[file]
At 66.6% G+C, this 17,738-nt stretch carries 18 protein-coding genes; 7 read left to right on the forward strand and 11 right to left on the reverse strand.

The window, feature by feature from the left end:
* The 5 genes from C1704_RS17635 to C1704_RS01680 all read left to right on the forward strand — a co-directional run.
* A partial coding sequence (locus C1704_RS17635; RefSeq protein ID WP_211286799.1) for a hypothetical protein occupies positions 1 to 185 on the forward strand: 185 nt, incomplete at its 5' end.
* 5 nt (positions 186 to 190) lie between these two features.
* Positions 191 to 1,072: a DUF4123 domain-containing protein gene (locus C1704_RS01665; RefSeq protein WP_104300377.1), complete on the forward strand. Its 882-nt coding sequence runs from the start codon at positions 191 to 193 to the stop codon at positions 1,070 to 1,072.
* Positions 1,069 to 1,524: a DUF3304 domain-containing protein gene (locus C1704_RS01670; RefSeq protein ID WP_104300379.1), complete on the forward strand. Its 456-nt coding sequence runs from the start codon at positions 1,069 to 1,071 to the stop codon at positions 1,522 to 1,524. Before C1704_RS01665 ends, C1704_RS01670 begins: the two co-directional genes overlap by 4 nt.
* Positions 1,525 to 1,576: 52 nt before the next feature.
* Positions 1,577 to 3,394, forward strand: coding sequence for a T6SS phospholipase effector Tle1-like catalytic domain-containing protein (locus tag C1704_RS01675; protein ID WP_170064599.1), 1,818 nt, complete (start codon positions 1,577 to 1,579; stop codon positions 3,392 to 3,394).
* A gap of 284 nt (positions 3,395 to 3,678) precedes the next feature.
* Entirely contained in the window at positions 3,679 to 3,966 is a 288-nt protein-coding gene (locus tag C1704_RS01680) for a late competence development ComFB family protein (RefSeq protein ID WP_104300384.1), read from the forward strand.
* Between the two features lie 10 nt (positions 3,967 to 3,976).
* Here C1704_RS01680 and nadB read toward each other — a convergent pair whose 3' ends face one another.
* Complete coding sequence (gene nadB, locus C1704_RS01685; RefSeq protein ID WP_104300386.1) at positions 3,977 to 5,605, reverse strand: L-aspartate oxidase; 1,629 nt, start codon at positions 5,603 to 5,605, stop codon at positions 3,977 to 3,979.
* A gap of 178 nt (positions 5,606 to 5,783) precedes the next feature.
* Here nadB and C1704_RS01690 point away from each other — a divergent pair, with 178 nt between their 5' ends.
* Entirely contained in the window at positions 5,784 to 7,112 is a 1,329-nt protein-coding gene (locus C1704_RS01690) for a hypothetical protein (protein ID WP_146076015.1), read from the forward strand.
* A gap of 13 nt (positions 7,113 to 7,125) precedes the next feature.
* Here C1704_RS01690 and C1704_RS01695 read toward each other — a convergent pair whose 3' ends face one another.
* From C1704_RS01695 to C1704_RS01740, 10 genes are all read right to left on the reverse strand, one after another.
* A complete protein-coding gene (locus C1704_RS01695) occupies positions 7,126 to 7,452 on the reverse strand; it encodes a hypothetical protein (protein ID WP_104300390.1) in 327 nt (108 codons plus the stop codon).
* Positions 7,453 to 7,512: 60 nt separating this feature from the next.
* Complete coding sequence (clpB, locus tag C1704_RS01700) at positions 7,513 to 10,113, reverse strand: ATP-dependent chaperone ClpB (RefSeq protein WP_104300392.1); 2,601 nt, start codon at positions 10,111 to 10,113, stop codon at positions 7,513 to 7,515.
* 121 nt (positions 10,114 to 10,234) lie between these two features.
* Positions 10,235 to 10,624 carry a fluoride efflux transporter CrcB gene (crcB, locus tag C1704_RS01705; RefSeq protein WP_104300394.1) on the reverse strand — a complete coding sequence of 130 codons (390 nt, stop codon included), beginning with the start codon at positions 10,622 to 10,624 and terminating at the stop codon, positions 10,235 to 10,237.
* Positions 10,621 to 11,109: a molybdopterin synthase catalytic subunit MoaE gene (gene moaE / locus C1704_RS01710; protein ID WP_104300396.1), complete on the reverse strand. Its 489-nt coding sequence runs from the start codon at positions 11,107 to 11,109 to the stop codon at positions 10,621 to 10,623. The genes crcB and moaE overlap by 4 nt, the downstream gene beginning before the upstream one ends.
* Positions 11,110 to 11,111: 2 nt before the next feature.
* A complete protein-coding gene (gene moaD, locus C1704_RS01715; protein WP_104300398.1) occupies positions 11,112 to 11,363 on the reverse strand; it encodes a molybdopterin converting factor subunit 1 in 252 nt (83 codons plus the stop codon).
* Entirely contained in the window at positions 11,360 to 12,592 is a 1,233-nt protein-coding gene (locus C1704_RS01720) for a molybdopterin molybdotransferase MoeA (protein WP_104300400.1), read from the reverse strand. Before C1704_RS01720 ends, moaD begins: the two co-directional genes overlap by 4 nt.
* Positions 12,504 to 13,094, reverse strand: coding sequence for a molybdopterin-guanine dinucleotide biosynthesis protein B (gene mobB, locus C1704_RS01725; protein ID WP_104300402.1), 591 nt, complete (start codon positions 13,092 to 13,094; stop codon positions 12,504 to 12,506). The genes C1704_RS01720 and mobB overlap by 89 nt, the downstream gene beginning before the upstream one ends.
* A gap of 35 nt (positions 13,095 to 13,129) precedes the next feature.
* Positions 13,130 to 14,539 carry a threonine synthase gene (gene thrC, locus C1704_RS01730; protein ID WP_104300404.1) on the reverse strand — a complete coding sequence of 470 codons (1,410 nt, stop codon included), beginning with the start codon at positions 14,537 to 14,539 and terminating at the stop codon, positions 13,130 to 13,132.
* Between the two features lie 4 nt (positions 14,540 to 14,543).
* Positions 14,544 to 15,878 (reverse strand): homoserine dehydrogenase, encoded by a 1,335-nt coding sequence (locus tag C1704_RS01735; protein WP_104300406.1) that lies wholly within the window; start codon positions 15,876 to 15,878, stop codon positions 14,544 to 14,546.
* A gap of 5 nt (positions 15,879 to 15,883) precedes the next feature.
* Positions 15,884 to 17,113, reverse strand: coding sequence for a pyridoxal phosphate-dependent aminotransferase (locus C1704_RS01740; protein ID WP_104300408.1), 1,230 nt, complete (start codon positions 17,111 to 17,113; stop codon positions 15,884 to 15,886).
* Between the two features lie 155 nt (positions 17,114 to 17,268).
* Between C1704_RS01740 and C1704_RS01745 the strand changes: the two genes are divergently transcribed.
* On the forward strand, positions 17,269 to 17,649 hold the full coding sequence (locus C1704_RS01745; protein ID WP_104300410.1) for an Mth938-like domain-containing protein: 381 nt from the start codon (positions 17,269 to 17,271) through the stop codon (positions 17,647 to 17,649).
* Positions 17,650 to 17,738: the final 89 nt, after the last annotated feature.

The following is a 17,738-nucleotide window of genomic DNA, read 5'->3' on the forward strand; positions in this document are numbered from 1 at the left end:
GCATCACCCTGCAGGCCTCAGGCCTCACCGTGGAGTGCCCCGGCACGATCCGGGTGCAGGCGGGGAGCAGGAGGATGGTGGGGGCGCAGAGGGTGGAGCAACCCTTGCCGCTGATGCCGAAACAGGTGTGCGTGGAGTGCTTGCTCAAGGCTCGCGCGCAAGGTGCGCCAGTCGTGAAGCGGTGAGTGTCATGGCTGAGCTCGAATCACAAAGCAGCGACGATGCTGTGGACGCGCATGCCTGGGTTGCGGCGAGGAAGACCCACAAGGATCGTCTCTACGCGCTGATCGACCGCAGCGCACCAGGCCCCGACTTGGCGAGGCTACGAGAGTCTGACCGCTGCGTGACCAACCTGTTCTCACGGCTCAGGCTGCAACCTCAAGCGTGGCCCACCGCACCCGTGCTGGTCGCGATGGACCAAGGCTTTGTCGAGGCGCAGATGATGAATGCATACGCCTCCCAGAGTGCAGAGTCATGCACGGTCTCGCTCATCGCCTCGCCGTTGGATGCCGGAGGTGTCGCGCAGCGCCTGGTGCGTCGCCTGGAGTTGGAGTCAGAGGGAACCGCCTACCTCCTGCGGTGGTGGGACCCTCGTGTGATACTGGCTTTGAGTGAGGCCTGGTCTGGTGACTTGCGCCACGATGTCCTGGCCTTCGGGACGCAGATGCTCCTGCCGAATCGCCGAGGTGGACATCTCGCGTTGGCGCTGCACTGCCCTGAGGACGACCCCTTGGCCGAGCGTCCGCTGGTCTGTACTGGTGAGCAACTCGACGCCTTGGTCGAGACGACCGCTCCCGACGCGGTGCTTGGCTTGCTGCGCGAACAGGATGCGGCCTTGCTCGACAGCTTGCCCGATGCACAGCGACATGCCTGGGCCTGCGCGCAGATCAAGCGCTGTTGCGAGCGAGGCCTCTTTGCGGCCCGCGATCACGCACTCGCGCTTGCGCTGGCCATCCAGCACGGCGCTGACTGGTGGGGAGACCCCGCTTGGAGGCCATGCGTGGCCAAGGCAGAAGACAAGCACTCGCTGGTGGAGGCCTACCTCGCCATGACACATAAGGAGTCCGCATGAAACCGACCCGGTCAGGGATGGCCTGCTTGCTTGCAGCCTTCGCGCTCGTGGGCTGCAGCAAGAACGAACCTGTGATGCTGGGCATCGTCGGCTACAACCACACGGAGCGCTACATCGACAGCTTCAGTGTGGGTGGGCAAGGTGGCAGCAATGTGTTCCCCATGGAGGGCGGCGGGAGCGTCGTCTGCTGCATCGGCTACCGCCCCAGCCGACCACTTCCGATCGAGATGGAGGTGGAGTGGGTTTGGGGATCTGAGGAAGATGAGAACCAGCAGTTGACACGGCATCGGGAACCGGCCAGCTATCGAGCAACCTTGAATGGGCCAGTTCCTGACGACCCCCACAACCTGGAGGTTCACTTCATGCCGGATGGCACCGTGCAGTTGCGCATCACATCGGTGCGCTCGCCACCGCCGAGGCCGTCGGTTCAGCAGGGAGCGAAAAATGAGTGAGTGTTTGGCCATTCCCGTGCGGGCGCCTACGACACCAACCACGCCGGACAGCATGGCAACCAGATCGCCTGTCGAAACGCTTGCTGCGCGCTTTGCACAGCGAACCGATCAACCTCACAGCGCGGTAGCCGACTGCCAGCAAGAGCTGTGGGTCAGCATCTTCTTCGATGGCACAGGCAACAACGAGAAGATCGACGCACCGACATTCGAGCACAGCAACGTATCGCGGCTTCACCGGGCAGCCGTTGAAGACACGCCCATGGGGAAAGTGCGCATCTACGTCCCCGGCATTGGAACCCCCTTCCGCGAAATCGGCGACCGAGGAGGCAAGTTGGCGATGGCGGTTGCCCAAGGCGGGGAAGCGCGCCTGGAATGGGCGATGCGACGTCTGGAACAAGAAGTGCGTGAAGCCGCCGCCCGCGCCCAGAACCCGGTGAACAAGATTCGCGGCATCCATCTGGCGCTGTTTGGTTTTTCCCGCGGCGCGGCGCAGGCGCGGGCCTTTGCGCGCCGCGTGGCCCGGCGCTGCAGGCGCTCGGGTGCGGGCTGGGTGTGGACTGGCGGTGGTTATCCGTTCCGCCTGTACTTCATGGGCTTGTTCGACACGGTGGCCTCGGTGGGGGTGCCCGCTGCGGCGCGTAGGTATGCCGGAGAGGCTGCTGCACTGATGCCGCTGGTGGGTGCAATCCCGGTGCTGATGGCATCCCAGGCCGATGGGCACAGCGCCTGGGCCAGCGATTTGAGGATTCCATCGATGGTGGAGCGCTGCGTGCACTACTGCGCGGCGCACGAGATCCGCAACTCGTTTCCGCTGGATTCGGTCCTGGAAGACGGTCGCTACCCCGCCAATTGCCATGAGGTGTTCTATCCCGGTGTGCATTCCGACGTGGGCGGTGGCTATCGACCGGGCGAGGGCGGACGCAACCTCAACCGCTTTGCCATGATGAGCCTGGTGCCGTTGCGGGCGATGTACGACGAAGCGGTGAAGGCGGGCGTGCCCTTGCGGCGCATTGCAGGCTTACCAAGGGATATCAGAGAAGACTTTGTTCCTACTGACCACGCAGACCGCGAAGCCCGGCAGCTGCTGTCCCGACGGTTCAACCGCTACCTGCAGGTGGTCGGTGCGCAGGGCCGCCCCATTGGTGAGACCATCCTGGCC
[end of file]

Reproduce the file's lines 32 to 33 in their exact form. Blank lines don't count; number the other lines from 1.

* Positions 13,130 to 14,539 carry a threonine synthase gene (gene thrC, locus C1704_RS01730; protein ID WP_104300404.1) on the reverse strand — a complete coding sequence of 470 codons (1,410 nt, stop codon included), beginning with the start codon at positions 14,537 to 14,539 and terminating at the stop codon, positions 13,130 to 13,132.
* Between the two features lie 4 nt (positions 14,540 to 14,543).